Founding and Settlement

Some pioneer settlers brought personal belongings, including furniture, kitchen utensils, books and ornaments. Some settled on land prepared by Colonization Companies or within reach of villages or towns. For most, however — especially before roads, canals and railways provided communication and transportation of goods — pioneering on all of Canada's frontiers meant isolation, deprivation and hardship. Success was often measured by sheer survival. Yet, usually within a few years, primitive pioneering was followed by relative comfort, and the prospect of security and even prosperity for one's children. Persistence, optimism, thrift, resourcefulness and the acceptance of unremitting hard work became character traits valued by succeeding generations long after pioneer conditions had passed.

Pioneer houses varied according to local building materials and the newcomers' origins and means. But in all cases, dwellings had to be designed to withstand Canada's long, cold winters. A settler's first house was usually a one-room structure made of logs, fieldstone, spruce poles or prairie sod (see Log Houses; Sod Houses). Frame or brick houses with partitions, second storeys, glass windows and shingled roofs signalled the end of pioneering. The original dwelling was often then converted to a stable.

Furniture was often homemade. Consider, for example, the chair made from a barrel, described by Catharine Parr Traill in The Female Emigrant's Guide (1854). Cloth for blankets and clothing, carpets to cover wood floors, pails, and children's toys were also homemade. The mending of boots, harnesses and tinware sometimes had to await the arrival of a travelling tradesman.

Providing fuel for the huge fireplaces, which were usually the dwelling's only source of heat, was a constant chore. Timber was plentiful in many areas but still had to be felled, trimmed, cut into lengths and carried home.

Pioneer diet depended on local produce and was generally nourishing but monotonous. Diaries and travellers' accounts (see Exploration and Travel Literature) tell of pork served three times a day, month-in and month-out. The meals varied only by incorporating coarsely ground meal cakes, stewed dried apples, preserved small fruits and berries, and potatoes and other root vegetables. But game, fish and wildfowl were abundant in most places, and home gardens, dairy cattle and domestic fowl soon led to a more rounded and appetizing menu.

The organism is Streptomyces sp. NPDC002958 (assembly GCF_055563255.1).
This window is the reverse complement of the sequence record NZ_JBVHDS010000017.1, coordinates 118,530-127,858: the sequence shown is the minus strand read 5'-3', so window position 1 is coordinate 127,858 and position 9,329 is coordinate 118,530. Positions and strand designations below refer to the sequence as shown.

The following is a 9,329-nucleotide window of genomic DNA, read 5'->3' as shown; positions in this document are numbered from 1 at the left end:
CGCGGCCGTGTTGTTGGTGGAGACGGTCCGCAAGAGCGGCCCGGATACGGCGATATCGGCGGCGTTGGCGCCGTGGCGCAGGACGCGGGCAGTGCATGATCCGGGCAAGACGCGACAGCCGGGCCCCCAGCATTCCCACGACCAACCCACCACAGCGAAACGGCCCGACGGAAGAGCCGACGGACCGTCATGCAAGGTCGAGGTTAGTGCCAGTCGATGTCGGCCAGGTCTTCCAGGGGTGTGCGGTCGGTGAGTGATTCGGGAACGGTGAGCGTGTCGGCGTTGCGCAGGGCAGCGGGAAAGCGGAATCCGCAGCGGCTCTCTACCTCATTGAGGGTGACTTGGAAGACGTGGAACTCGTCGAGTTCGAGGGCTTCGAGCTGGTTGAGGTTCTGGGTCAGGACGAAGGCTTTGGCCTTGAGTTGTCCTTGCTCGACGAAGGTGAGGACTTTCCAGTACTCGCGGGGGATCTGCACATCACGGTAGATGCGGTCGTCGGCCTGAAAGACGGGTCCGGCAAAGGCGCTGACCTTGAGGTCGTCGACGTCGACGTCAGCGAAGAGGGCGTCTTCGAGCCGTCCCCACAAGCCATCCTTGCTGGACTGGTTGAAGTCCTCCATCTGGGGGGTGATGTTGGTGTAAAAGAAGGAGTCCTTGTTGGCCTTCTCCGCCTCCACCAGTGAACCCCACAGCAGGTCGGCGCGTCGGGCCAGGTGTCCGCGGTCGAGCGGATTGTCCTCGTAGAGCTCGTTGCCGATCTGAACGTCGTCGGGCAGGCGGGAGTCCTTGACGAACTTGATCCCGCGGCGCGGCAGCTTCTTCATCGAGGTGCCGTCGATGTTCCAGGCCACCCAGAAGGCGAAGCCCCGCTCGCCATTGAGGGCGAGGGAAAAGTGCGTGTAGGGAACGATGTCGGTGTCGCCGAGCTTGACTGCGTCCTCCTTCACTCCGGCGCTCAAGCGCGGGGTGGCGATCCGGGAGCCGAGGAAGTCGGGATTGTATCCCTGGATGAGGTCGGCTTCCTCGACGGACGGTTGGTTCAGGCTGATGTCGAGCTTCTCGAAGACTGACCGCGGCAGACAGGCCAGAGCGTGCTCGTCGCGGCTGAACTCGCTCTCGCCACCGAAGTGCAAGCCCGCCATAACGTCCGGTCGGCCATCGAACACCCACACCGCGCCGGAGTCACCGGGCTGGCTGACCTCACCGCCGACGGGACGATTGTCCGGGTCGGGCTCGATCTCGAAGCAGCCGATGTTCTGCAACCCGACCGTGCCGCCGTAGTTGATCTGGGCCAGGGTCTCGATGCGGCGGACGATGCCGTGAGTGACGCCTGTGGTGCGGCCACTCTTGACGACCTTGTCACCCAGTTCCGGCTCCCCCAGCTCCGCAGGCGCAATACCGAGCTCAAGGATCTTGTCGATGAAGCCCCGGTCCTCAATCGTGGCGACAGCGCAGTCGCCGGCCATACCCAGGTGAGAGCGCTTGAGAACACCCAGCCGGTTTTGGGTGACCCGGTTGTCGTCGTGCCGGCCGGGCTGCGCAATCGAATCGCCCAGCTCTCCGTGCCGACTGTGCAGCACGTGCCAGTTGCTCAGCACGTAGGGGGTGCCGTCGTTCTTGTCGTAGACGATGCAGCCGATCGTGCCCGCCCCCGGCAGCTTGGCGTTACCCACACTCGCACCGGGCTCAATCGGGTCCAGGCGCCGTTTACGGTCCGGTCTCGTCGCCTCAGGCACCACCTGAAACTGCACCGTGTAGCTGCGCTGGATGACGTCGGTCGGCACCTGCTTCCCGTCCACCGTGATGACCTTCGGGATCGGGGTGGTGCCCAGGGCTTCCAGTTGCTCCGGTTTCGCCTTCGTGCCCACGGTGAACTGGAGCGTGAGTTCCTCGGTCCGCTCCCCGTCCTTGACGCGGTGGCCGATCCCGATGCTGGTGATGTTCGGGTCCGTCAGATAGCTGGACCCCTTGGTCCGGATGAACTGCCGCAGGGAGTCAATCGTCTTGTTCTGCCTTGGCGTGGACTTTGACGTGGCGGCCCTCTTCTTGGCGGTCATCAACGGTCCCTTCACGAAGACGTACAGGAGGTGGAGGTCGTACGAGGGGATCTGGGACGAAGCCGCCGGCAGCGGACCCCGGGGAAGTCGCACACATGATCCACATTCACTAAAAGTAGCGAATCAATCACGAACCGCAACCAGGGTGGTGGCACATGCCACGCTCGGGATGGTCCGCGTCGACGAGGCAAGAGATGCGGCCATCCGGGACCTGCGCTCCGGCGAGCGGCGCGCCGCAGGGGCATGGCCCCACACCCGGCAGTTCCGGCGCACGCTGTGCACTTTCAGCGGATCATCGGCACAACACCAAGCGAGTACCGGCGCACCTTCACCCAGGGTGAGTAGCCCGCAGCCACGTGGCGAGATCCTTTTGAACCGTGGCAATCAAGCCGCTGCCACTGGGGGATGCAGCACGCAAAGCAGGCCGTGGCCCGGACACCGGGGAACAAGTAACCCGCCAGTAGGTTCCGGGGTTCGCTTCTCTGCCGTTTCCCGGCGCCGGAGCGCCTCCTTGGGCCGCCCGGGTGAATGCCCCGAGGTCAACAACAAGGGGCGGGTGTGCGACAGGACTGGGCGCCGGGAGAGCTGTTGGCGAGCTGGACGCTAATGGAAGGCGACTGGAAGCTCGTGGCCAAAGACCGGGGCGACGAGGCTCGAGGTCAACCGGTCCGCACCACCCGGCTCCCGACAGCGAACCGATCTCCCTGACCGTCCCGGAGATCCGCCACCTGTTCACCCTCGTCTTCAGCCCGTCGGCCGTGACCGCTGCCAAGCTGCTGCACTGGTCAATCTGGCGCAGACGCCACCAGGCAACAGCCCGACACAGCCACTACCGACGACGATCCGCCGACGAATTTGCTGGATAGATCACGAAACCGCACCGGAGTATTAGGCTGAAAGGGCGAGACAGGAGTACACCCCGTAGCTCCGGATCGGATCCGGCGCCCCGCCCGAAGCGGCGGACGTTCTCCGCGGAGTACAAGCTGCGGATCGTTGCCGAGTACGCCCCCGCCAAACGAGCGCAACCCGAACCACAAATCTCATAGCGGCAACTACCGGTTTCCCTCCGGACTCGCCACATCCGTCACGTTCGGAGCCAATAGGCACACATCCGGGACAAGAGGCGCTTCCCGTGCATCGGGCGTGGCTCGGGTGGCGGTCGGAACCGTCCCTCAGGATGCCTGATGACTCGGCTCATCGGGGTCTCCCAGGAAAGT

Culture and Economy

Pioneers adapted familiar institutions such as churches, schools, local government, and the web of social manners and customs, to new conditions. The characteristic co-operative principle found expression in community work parties — also known as bees — for house building, barn raising, clearing fields and making quilts. It was also reflected in local organization and relations between the sexes. A church might serve Presbyterians in the morning and Methodists at night. A school district would be speedily formed, with the teacher being paid by local assessment and boarded around the community. Settlers worked together to build roads, to attract tradesmen and small industry, and to promote the prosperity of their district.

Pioneers on fur-trading, lumbering, mining and ranching frontiers were usually single men. But women joined in the settlement of New France in the 17th and 18th centuries. They also were pioneers in the Maritimes and Upper Canada from 1760 to 1860, and throughout the prairie homesteading era, from 1870-1914. Women's work was essential to the comfort and long-term success of a farm operation.

Canadian immigration and the Dominion Lands Policy encouraged family life as a guarantee of social stability and a larger population. Pioneer women worked tirelessly for their family's material and cultural betterment. Although they suffered loneliness and hardship, the women’s courage and strength gave them a place of respect in Canadian life.